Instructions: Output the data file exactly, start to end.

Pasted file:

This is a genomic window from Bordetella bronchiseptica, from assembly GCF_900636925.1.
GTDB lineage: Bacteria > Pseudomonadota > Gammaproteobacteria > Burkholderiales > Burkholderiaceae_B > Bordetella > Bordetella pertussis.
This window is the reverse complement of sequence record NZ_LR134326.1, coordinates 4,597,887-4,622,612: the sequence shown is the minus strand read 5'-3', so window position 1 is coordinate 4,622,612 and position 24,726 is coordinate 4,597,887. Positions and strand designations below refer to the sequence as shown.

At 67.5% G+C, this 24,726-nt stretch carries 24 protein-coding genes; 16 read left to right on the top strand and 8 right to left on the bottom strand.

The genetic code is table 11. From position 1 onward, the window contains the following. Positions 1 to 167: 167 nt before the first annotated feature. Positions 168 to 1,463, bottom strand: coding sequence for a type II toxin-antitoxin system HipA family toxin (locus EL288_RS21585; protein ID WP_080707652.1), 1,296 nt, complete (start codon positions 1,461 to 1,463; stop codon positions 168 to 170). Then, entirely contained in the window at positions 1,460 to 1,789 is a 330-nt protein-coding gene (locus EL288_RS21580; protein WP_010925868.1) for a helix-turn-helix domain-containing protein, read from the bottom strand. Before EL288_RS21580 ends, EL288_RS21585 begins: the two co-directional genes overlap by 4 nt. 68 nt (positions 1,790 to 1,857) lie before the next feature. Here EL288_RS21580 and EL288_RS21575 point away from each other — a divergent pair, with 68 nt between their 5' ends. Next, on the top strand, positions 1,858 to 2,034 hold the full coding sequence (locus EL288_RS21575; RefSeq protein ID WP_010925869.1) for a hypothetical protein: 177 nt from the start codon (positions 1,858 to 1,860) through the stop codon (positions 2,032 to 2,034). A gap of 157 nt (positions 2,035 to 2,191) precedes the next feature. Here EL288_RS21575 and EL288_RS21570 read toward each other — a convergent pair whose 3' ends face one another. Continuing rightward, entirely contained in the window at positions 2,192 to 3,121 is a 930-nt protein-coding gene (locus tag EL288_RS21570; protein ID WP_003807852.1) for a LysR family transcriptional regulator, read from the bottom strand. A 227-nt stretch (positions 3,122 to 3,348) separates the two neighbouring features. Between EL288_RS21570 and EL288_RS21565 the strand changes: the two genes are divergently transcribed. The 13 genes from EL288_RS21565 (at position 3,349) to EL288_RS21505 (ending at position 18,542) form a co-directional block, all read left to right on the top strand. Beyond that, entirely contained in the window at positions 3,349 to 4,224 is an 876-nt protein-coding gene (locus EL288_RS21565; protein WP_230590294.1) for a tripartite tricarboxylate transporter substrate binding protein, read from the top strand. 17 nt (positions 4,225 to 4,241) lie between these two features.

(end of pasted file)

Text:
This is a genomic window from Bordetella bronchiseptica, from assembly GCF_900636925.1.
GTDB lineage: Bacteria > Pseudomonadota > Gammaproteobacteria > Burkholderiales > Burkholderiaceae_B > Bordetella > Bordetella pertussis.
This window is the reverse complement of sequence record NZ_LR134326.1, coordinates 4,597,887-4,622,612: the sequence shown is the minus strand read 5'-3', so window position 1 is coordinate 4,622,612 and position 24,726 is coordinate 4,597,887. Positions and strand designations below refer to the sequence as shown.

At 67.5% G+C, this 24,726-nt stretch carries 24 protein-coding genes; 16 read left to right on the top strand and 8 right to left on the bottom strand.

The genetic code is table 11. From position 1 onward, the window contains the following. Positions 1 to 167: 167 nt before the first annotated feature. Positions 168 to 1,463, bottom strand: coding sequence for a type II toxin-antitoxin system HipA family toxin (locus EL288_RS21585; protein ID WP_080707652.1), 1,296 nt, complete (start codon positions 1,461 to 1,463; stop codon positions 168 to 170). Then, entirely contained in the window at positions 1,460 to 1,789 is a 330-nt protein-coding gene (locus EL288_RS21580; protein WP_010925868.1) for a helix-turn-helix domain-containing protein, read from the bottom strand. Before EL288_RS21580 ends, EL288_RS21585 begins: the two co-directional genes overlap by 4 nt. 68 nt (positions 1,790 to 1,857) lie before the next feature. Here EL288_RS21580 and EL288_RS21575 point away from each other — a divergent pair, with 68 nt between their 5' ends. Next, on the top strand, positions 1,858 to 2,034 hold the full coding sequence (locus EL288_RS21575; RefSeq protein ID WP_010925869.1) for a hypothetical protein: 177 nt from the start codon (positions 1,858 to 1,860) through the stop codon (positions 2,032 to 2,034). A gap of 157 nt (positions 2,035 to 2,191) precedes the next feature. Here EL288_RS21575 and EL288_RS21570 read toward each other — a convergent pair whose 3' ends face one another. Continuing rightward, entirely contained in the window at positions 2,192 to 3,121 is a 930-nt protein-coding gene (locus tag EL288_RS21570; protein ID WP_003807852.1) for a LysR family transcriptional regulator, read from the bottom strand. A 227-nt stretch (positions 3,122 to 3,348) separates the two neighbouring features. Between EL288_RS21570 and EL288_RS21565 the strand changes: the two genes are divergently transcribed. The 13 genes from EL288_RS21565 (at position 3,349) to EL288_RS21505 (ending at position 18,542) form a co-directional block, all read left to right on the top strand. Beyond that, entirely contained in the window at positions 3,349 to 4,224 is an 876-nt protein-coding gene (locus EL288_RS21565; protein WP_230590294.1) for a tripartite tricarboxylate transporter substrate binding protein, read from the top strand. 17 nt (positions 4,225 to 4,241) lie between these two features.